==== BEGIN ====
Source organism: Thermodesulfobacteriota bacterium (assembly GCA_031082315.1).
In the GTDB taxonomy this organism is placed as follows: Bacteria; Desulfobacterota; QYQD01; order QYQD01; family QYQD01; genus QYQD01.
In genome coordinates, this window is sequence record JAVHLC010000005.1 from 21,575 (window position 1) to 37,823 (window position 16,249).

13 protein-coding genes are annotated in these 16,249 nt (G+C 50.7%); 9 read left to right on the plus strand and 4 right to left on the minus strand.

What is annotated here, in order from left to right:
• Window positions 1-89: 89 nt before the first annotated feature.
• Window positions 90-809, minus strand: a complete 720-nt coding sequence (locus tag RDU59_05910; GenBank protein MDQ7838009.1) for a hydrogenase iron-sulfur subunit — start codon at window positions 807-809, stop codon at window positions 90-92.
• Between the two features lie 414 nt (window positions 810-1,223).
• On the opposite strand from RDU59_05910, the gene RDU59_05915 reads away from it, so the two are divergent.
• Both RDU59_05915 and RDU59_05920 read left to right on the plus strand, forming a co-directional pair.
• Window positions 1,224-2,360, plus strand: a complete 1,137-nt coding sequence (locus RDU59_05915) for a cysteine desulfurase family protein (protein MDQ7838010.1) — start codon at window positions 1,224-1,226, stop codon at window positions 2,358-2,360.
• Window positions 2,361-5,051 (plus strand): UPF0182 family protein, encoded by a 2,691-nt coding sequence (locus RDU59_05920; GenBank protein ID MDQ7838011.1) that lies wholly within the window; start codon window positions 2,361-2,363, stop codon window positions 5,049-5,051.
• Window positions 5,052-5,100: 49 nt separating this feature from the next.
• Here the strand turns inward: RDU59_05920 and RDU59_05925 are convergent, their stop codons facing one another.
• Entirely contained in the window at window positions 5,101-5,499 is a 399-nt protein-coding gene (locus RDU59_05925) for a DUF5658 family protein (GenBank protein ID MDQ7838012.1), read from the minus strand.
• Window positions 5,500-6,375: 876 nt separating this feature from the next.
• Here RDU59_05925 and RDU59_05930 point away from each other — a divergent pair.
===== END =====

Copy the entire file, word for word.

Source organism: Thermodesulfobacteriota bacterium (assembly GCA_031082315.1).
In the GTDB taxonomy this organism is placed as follows: Bacteria; Desulfobacterota; QYQD01; order QYQD01; family QYQD01; genus QYQD01.
In genome coordinates, this window is sequence record JAVHLC010000005.1 from 21,575 (window position 1) to 37,823 (window position 16,249).

13 protein-coding genes are annotated in these 16,249 nt (G+C 50.7%); 9 read left to right on the plus strand and 4 right to left on the minus strand.

What is annotated here, in order from left to right:
• Window positions 1-89: 89 nt before the first annotated feature.
• Window positions 90-809, minus strand: a complete 720-nt coding sequence (locus tag RDU59_05910; GenBank protein MDQ7838009.1) for a hydrogenase iron-sulfur subunit — start codon at window positions 807-809, stop codon at window positions 90-92.
• Between the two features lie 414 nt (window positions 810-1,223).
• On the opposite strand from RDU59_05910, the gene RDU59_05915 reads away from it, so the two are divergent.
• Both RDU59_05915 and RDU59_05920 read left to right on the plus strand, forming a co-directional pair.
• Window positions 1,224-2,360, plus strand: a complete 1,137-nt coding sequence (locus RDU59_05915) for a cysteine desulfurase family protein (protein MDQ7838010.1) — start codon at window positions 1,224-1,226, stop codon at window positions 2,358-2,360.
• Window positions 2,361-5,051 (plus strand): UPF0182 family protein, encoded by a 2,691-nt coding sequence (locus RDU59_05920; GenBank protein ID MDQ7838011.1) that lies wholly within the window; start codon window positions 2,361-2,363, stop codon window positions 5,049-5,051.
• Window positions 5,052-5,100: 49 nt separating this feature from the next.
• Here the strand turns inward: RDU59_05920 and RDU59_05925 are convergent, their stop codons facing one another.
• Entirely contained in the window at window positions 5,101-5,499 is a 399-nt protein-coding gene (locus RDU59_05925) for a DUF5658 family protein (GenBank protein ID MDQ7838012.1), read from the minus strand.
• Window positions 5,500-6,375: 876 nt separating this feature from the next.
• Here RDU59_05925 and RDU59_05930 point away from each other — a divergent pair.